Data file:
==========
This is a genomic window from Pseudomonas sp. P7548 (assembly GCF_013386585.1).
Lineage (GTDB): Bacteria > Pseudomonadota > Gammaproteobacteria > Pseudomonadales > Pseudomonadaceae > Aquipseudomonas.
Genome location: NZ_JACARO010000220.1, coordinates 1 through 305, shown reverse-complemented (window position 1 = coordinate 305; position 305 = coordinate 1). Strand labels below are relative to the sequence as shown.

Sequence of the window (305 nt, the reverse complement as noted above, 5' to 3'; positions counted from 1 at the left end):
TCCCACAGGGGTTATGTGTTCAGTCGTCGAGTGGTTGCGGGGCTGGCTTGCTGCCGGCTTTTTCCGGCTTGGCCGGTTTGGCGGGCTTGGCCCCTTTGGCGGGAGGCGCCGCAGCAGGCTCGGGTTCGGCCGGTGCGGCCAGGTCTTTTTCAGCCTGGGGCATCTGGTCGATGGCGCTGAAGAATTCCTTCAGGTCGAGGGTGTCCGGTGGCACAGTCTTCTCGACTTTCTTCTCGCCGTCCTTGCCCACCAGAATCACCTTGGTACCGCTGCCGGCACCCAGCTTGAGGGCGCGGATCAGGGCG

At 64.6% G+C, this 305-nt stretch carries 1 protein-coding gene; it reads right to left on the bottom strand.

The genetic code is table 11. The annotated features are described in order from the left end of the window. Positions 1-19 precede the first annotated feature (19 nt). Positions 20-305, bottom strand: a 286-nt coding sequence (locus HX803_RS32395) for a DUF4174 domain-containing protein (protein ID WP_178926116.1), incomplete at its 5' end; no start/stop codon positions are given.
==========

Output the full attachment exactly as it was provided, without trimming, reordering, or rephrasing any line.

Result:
This is a genomic window from Pseudomonas sp. P7548 (assembly GCF_013386585.1).
Lineage (GTDB): Bacteria > Pseudomonadota > Gammaproteobacteria > Pseudomonadales > Pseudomonadaceae > Aquipseudomonas.
Genome location: NZ_JACARO010000220.1, coordinates 1 through 305, shown reverse-complemented (window position 1 = coordinate 305; position 305 = coordinate 1). Strand labels below are relative to the sequence as shown.

Sequence of the window (305 nt, the reverse complement as noted above, 5' to 3'; positions counted from 1 at the left end):
TCCCACAGGGGTTATGTGTTCAGTCGTCGAGTGGTTGCGGGGCTGGCTTGCTGCCGGCTTTTTCCGGCTTGGCCGGTTTGGCGGGCTTGGCCCCTTTGGCGGGAGGCGCCGCAGCAGGCTCGGGTTCGGCCGGTGCGGCCAGGTCTTTTTCAGCCTGGGGCATCTGGTCGATGGCGCTGAAGAATTCCTTCAGGTCGAGGGTGTCCGGTGGCACAGTCTTCTCGACTTTCTTCTCGCCGTCCTTGCCCACCAGAATCACCTTGGTACCGCTGCCGGCACCCAGCTTGAGGGCGCGGATCAGGGCG

At 64.6% G+C, this 305-nt stretch carries 1 protein-coding gene; it reads right to left on the bottom strand.

The genetic code is table 11. The annotated features are described in order from the left end of the window. Positions 1-19 precede the first annotated feature (19 nt). Positions 20-305, bottom strand: a 286-nt coding sequence (locus HX803_RS32395) for a DUF4174 domain-containing protein (protein ID WP_178926116.1), incomplete at its 5' end; no start/stop codon positions are given.